Adolf Hitler never dreamt that Germany would lose Lower Silesia. If he had, presumably he would not have set about building a vast underground city under its mountains.
Tunnel networks were dug into the rock but left unfinished when the war ended. The project was called Project Riese (meaning “giant”) and, spread over several dozen square kilometres, was unmatched in its scale and ambition. What the Nazis were planning to do here remains a mystery. “All the plans disappeared at the end of the war,” explained the guide who showed me around the cold, damp tunnels.
There are other secrets hidden here in Poland’s Owl Mountains. Some locals believe Nazi treasure might also be buried here — Poland says half a million works of art were stolen during the war. People kept secrets too, both the German mining engineers who stayed and the Poles, harbouring grim wartime memories, who arrived. For years, the details of their entangled histories remained unspoken.
Perhaps the Nazis hoped to recover their gold and artworks after the war, not anticipating that Lower Silesia, part of the German Empire since 1871 and predominantly German and Austrian since the late Middle Ages, would be given to Poland in 1945, only to vanish behind the iron curtain, where it sank into obscurity and disrepair. To this day, the region is overlooked by tourists, though it is crammed with castles, Swiss-style villas and medieval towns with steep narrow streets that make you think of Italy.
In late spring I set off on a four-day trip to explore some of those little-visited spots hiding in plain sight in the heart of Europe. My British partner probably suspected he was in for endless servings of pierogi and the kind of dull, flat landscape that predominates near Warsaw. My knowledge of the region was only slightly better than his. Born and raised in Warsaw, in my youth I associated Lower Silesia with coal mines that had been closed down in the 1990s, and the ensuing poverty and decay.
We flew from London to Warsaw, borrowed a car from a friend and were on the motorway before midday. A new highway links Warsaw and Wrocław, the region’s beautiful capital, and after a few hours we were crossing the River Oder and arriving in what felt like a different world. We were leaving the old Russian-occupied part of Poland and entering an essentially German landscape, buoyed on a sea of green hills. Houses were few and far between, huge and with oval windows and sinuous lines of art nouveau. None of those we passed dated from after the second world war. The region was poor and stayed so after 1989, a fact that ironically helped to preserve its original architecture and green spaces. While investment was pouring into Warsaw, bringing in the aesthetic horror of the 1990s, Lower Silesia remained untouched.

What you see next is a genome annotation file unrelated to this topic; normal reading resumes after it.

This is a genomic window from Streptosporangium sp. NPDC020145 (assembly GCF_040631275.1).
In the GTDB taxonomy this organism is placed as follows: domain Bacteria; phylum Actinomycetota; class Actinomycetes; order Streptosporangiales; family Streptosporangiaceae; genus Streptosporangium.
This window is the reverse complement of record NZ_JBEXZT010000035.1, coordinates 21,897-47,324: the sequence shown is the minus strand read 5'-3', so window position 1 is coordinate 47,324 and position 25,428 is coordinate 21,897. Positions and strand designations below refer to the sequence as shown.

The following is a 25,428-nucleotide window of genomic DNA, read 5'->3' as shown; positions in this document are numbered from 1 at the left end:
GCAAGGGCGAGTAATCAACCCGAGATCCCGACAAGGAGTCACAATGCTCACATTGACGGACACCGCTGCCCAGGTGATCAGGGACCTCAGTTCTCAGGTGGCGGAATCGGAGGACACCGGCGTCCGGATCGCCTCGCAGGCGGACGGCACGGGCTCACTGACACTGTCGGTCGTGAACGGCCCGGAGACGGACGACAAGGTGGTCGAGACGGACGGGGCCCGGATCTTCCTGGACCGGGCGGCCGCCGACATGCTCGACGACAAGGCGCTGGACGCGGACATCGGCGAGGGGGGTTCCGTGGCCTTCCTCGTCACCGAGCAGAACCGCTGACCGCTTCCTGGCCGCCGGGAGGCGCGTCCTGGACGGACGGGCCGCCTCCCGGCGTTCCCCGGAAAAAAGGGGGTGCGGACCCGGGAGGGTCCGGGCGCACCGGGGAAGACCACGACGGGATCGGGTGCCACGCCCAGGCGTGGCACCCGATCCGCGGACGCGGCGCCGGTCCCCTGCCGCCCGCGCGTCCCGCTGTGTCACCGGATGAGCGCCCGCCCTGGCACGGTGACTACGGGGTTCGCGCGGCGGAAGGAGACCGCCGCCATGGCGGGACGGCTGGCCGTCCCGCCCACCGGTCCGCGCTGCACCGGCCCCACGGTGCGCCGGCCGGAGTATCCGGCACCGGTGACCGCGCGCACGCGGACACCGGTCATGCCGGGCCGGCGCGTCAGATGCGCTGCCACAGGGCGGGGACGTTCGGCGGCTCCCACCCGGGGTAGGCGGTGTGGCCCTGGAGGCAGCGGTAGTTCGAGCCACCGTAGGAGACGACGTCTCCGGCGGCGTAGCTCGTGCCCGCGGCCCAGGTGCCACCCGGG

Our first stop was Sokołowsko, a village near the Czech border surrounded by forests and hills. We pulled up in front of a monumental grey-brick four-storey villa called “Rosa” and stepped out into the late-afternoon sun.
In the 19th century, Sokołowsko was known as Görbersdorf and hosted the first tuberculosis sanatorium in Europe. Built by the German doctor Hermann Brehmer, it was such a success that a new sanatorium in Davos, Switzerland, was modelled after it. Pictures show patients lying in chairs covered with blankets, breathing the cold air, like a scene from Thomas Mann’s The Magic Mountain. The Polish Nobel Prize-winner Olga Tokarczuk has just written a novel about Görbersdorf, to be published this month.
When the painter and sculptor Bożenna Biskupska and her daughter Zuzanna Fogtt bought Villa Rosa 15 years ago, along with what remained of the sanatorium nearby, it was a dilapidated building full of old ghosts. Now renovated and packed with art, it has nine guest rooms and a pleasing view of the mountains. Biskupska’s studio is in the attic, the archive of renowned film director Krzysztof Kieślowski is on the floor below, and the villa has become a meeting place for artists from around the world. During our visit several young artists from Ukraine and Belarus were staying, invited by Biskupska following the outbreak of war.
We were shown to our room, which featured an abstract painting by Biskupska above the bed, and set off for a walk towards the centre of the village. Dusk had fallen, and the neo-Gothic towers of the old sanatorium loomed above us as we descended the hill. The fir trees that lined the path were planted to lower the temperature, deemed beneficial for the treatment of tuberculosis. There was a hum of rushing streams and the damp scent of the mountains.
In the village, the dim light revealed empty streets and buildings of rare beauty: tall German early Modernist villas with oeil-de-boeuf windows. Fogtt later told us that flats are becoming scarce as artsy people from Warsaw and Berlin have settled here or bought second homes. Even an Australian poet has moved in.